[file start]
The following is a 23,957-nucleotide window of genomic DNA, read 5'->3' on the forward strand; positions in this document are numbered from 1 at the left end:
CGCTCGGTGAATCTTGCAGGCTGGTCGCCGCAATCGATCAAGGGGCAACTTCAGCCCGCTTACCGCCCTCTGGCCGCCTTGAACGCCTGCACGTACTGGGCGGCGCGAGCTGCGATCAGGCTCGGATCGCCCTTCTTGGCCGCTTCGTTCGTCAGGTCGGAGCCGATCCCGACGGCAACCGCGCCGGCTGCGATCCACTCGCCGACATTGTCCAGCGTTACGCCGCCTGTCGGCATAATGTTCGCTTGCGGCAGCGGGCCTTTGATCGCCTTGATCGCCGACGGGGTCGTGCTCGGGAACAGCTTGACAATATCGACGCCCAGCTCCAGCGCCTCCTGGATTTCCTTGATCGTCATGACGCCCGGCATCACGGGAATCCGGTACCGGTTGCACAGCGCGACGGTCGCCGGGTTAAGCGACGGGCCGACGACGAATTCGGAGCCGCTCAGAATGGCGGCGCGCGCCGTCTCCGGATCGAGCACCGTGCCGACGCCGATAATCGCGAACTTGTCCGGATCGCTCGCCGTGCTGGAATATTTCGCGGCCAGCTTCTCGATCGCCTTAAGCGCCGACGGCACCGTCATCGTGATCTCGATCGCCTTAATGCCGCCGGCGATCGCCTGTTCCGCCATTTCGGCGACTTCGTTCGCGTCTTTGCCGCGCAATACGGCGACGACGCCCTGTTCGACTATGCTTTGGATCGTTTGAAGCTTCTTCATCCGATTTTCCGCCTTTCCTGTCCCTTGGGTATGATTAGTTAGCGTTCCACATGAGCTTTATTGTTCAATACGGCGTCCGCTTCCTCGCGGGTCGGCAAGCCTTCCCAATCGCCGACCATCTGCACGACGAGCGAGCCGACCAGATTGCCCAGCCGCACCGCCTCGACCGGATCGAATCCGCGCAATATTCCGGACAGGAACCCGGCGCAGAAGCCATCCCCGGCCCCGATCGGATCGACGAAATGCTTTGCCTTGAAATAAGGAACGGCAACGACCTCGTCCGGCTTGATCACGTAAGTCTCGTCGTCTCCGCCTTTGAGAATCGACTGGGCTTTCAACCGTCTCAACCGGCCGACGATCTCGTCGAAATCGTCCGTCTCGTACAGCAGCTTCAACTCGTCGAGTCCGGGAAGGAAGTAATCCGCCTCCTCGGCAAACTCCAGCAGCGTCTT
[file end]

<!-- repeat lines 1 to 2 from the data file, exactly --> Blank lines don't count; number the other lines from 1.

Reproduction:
The following is a 23,957-nucleotide window of genomic DNA, read 5'->3' on the forward strand; positions in this document are numbered from 1 at the left end:
CGCTCGGTGAATCTTGCAGGCTGGTCGCCGCAATCGATCAAGGGGCAACTTCAGCCCGCTTACCGCCCTCTGGCCGCCTTGAACGCCTGCACGTACTGGGCGGCGCGAGCTGCGATCAGGCTCGGATCGCCCTTCTTGGCCGCTTCGTTCGTCAGGTCGGAGCCGATCCCGACGGCAACCGCGCCGGCTGCGATCCACTCGCCGACATTGTCCAGCGTTACGCCGCCTGTCGGCATAATGTTCGCTTGCGGCAGCGGGCCTTTGATCGCCTTGATCGCCGACGGGGTCGTGCTCGGGAACAGCTTGACAATATCGACGCCCAGCTCCAGCGCCTCCTGGATTTCCTTGATCGTCATGACGCCCGGCATCACGGGAATCCGGTACCGGTTGCACAGCGCGACGGTCGCCGGGTTAAGCGACGGGCCGACGACGAATTCGGAGCCGCTCAGAATGGCGGCGCGCGCCGTCTCCGGATCGAGCACCGTGCCGACGCCGATAATCGCGAACTTGTCCGGATCGCTCGCCGTGCTGGAATATTTCGCGGCCAGCTTCTCGATCGCCTTAAGCGCCGACGGCACCGTCATCGTGATCTCGATCGCCTTAATGCCGCCGGCGATCGCCTGTTCCGCCATTTCGGCGACTTCGTTCGCGTCTTTGCCGCGCAATACGGCGACGACGCCCTGTTCGACTATGCTTTGGATCGTTTGAAGCTTCTTCATCCGATTTTCCGCCTTTCCTGTCCCTTGGGTATGATTAGTTAGCGTTCCACATGAGCTTTATTGTTCAATACGGCGTCCGCTTCCTCGCGGGTCGGCAAGCCTTCCCAATCGCCGACCATCTGCACGACGAGCGAGCCGACCAGATTGCCCAGCCGCACCGCCTCGACCGGATCGAATCCGCGCAATATTCCGGACAGGAACCCGGCGCAGAAGCCATCCCCGGCCCCGATCGGATCGACGAAATGCTTTGCCTTGAAATAAGGAACGGCAACGACCTCGTCCGGCTTGATCACGTAAGTCTCGTCGTCTCCGCCTTTGAGAATCGACTGGGCTTTCAACCGTCTCAACCGGCCGACGATCTCGTCGAAATCGTCCGTCTCGTACAGCAGCTTCAACTCGTCGAGTCCGGGAAGGAAGTAATCCGCCTCCTCGGCAAACTCCAGCAGCGTCTT